Wine and Asian food

Asian food in general, and Thai in particular is murderously difficult to pair with wine.

My fave with spicy food is Amontillado sherry served ice cold, but I’ve never yet found that on a menu. Jammy Australian wine works well. There’s no point in getting too expensive as the spice will overpower most wines. (Think cheap critter wine that all wine snobs sneer at.)

Most of us, me included drink beer with such fare. And by default in a Thai place you can expect Singha, maybe Tiger (Singapore) or even Tsing Tao (Chinese.) All of these are essentially German lagers – the base recipe and brewmaster for all three was in fact German.

But the idea of adding some sweetness had me pick up some different brews to try out my theory.

If you’ve never tried them, Innis and Gunn, a Scottish brewery is making beer the way it was made until about 60 years ago, which is to say in wood barrels. Wood adds a mellower set of flavours to the brew.

If you’re not a Brit Bitter – or a Bitter Brit for that matter – drinker you will probably prefer I&G’s Blonde. If you’re a dark beer person, you must try their Triple Matured brew, an amazingly rich beer filled with flavours of chocolate and coffee. The Original is a standard bitter, with a silkier palate and heavier mouth feel due to the oak.

I am a lager drinker these days and can’t drink more than one of I&G’s Original or Triple Matured by themselves. But I tried all three, and a Singha lager with my yum salad and pad pad chicken. The results were surprising.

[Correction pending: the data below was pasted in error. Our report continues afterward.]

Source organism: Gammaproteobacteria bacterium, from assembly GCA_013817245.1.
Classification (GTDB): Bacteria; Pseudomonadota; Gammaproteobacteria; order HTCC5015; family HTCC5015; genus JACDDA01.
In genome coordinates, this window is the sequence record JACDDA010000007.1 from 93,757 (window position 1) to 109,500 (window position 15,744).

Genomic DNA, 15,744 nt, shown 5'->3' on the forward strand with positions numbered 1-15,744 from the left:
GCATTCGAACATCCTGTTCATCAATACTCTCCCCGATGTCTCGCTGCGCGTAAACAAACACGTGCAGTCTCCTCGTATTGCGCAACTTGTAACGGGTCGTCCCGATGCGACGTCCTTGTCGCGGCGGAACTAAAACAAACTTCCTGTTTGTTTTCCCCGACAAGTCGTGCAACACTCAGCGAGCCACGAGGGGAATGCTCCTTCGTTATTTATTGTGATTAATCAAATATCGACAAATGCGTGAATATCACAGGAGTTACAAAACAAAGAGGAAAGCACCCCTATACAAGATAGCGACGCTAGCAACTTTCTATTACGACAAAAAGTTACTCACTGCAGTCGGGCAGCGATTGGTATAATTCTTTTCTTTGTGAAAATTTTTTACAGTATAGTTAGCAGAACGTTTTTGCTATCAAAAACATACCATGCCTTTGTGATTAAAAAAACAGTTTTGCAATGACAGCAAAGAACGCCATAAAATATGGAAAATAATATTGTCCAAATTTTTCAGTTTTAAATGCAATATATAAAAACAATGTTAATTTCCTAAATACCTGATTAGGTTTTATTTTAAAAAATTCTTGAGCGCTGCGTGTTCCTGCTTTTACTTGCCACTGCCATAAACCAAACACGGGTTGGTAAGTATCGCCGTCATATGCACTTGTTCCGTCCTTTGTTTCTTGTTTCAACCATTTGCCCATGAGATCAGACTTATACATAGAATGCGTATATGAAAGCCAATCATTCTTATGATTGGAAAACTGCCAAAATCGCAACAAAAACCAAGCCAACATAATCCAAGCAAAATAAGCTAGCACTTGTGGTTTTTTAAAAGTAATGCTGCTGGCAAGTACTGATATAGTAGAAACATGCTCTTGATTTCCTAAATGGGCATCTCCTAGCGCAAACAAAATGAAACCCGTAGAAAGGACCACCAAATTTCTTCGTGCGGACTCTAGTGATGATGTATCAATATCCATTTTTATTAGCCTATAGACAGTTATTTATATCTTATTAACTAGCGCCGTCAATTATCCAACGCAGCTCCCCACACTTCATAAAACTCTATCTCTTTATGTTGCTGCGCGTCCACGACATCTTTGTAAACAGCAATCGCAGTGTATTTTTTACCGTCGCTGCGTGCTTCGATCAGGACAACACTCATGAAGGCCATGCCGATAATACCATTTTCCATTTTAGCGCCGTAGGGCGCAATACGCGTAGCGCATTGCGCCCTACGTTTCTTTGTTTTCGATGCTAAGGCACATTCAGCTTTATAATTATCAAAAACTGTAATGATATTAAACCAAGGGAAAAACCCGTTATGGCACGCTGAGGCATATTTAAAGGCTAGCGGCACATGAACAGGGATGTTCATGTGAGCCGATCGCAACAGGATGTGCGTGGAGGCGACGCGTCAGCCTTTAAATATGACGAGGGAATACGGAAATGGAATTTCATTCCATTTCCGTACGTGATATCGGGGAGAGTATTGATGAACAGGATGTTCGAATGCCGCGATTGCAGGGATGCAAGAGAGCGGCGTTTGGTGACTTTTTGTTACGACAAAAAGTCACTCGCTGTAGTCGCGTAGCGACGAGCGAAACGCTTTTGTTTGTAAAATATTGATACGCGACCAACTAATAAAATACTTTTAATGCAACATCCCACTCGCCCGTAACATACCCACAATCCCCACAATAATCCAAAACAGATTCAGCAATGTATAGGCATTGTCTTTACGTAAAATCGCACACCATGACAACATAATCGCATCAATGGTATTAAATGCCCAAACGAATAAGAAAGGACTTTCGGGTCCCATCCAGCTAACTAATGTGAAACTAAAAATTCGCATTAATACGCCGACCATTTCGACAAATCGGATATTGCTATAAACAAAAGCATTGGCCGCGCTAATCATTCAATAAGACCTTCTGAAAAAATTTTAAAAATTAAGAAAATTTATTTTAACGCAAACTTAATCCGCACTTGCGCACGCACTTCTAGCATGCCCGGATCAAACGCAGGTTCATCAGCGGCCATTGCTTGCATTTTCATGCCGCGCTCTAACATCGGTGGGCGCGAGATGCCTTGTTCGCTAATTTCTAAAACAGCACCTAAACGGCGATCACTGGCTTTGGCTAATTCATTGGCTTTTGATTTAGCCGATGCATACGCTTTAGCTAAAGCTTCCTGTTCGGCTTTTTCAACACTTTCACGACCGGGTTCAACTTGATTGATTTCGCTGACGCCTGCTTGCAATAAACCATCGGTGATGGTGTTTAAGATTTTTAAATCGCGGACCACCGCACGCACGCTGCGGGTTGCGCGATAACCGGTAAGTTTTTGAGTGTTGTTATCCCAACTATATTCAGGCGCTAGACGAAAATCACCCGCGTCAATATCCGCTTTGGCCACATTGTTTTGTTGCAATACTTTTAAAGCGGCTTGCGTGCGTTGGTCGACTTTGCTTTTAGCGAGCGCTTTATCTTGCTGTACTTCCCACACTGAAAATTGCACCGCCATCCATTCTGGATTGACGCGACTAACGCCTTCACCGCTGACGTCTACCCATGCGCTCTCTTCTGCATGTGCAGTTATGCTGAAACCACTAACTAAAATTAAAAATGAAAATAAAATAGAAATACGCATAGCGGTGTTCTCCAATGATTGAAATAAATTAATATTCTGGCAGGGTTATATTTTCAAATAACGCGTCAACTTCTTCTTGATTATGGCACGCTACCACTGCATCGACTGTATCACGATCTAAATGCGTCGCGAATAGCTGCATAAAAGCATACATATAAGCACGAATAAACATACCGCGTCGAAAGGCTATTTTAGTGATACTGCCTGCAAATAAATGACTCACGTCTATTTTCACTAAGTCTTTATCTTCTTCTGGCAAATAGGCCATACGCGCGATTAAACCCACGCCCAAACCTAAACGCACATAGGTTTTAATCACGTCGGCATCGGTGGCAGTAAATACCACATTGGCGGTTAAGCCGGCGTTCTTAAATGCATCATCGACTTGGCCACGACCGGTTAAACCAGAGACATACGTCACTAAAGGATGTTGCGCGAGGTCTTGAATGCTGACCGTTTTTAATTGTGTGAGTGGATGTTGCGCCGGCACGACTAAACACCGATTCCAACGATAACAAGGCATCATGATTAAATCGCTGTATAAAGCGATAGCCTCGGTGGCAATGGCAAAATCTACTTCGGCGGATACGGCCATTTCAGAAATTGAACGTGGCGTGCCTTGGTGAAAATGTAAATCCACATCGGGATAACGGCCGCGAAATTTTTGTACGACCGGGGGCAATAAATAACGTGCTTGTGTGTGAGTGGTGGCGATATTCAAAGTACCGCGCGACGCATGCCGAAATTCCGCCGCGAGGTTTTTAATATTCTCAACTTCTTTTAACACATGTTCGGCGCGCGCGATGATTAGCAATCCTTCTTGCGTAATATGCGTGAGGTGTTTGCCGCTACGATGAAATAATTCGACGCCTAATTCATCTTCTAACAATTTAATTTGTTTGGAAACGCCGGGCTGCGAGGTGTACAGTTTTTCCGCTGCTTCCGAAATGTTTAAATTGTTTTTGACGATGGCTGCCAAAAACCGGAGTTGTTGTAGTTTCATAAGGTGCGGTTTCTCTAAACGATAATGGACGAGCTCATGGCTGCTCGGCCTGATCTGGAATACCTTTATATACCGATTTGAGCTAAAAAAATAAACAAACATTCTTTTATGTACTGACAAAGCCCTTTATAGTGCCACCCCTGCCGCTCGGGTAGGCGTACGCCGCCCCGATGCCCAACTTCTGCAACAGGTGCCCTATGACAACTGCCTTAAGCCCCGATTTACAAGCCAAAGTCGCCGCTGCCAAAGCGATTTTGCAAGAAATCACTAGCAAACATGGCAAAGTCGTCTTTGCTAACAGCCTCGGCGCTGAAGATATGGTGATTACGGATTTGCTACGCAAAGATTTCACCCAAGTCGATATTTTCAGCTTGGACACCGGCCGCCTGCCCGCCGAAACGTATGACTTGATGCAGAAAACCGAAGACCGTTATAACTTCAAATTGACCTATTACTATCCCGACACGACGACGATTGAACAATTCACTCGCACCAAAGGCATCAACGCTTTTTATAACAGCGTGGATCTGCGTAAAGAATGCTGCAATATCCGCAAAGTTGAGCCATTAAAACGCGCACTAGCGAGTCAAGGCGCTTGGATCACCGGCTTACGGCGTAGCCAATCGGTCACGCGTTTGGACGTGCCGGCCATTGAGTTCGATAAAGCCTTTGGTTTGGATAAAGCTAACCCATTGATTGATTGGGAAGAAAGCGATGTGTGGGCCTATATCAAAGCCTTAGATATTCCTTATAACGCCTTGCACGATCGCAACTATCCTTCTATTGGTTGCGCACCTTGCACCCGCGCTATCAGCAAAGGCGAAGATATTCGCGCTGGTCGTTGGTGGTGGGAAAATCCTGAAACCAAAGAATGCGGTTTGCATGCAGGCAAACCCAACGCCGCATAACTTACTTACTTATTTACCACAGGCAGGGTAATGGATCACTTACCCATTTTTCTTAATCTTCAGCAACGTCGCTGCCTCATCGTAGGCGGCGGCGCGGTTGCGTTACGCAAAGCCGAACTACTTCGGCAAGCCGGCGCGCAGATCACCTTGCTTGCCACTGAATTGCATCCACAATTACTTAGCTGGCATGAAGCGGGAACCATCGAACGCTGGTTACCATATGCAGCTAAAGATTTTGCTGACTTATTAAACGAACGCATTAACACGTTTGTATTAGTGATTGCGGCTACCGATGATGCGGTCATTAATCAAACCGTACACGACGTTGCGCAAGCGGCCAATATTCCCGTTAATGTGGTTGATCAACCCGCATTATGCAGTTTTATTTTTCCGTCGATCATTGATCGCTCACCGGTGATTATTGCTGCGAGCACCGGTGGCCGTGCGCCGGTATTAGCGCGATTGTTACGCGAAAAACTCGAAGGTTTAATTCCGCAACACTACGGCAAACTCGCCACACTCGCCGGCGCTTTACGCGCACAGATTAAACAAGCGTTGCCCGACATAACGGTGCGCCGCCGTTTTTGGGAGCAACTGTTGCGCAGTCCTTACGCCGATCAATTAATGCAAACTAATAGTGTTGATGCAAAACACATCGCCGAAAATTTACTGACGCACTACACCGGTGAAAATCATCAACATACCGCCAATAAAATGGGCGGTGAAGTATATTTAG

The Singha serves as a refresher, a contrast to the food. But the smoother heavier bitters were a real compliment. In particular I found the Original, and Triple Matured were excellent with the meals. They were both a great accompaniment, particularly the Triple Matured, and – to my amazement – the best at quenching the fire of the peppers.

I’ll leave it up to you to experiment, although I’d be very interested in hearing any readers’ insights.

Royal Thai’s in Saskatoon was the location of my test. Their decor is peaceful, with a non-intrusive Buddhist temple sort of theme. They offer a lunch buffet that makes a great escape from the office if you need some time alone or with a colleague.

I recommend the place if you find yourself out west.

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2 Responses to Wine and Asian food

  1. Leeann says:

    Speaking of beer…. on a visit to my sister’s house, we were treated to beer from a Quebec brewery – coffee-flavored 9.25% beer, and a peppercorn flavored brew. Can I buy something like these in Saskatchewan?

  2. james says:

    absolutely. Check out Cava Secreta’s beer stock. The riverside corner of the farmers’ market at AVe A & 19th ave.

    Personally I find those barleywines too much but if that’s where yer going…

    By the way Guiness qualifies as a low cal beer in most locales. True. Low cals, tons of vits. hence brew for nursing mothers.

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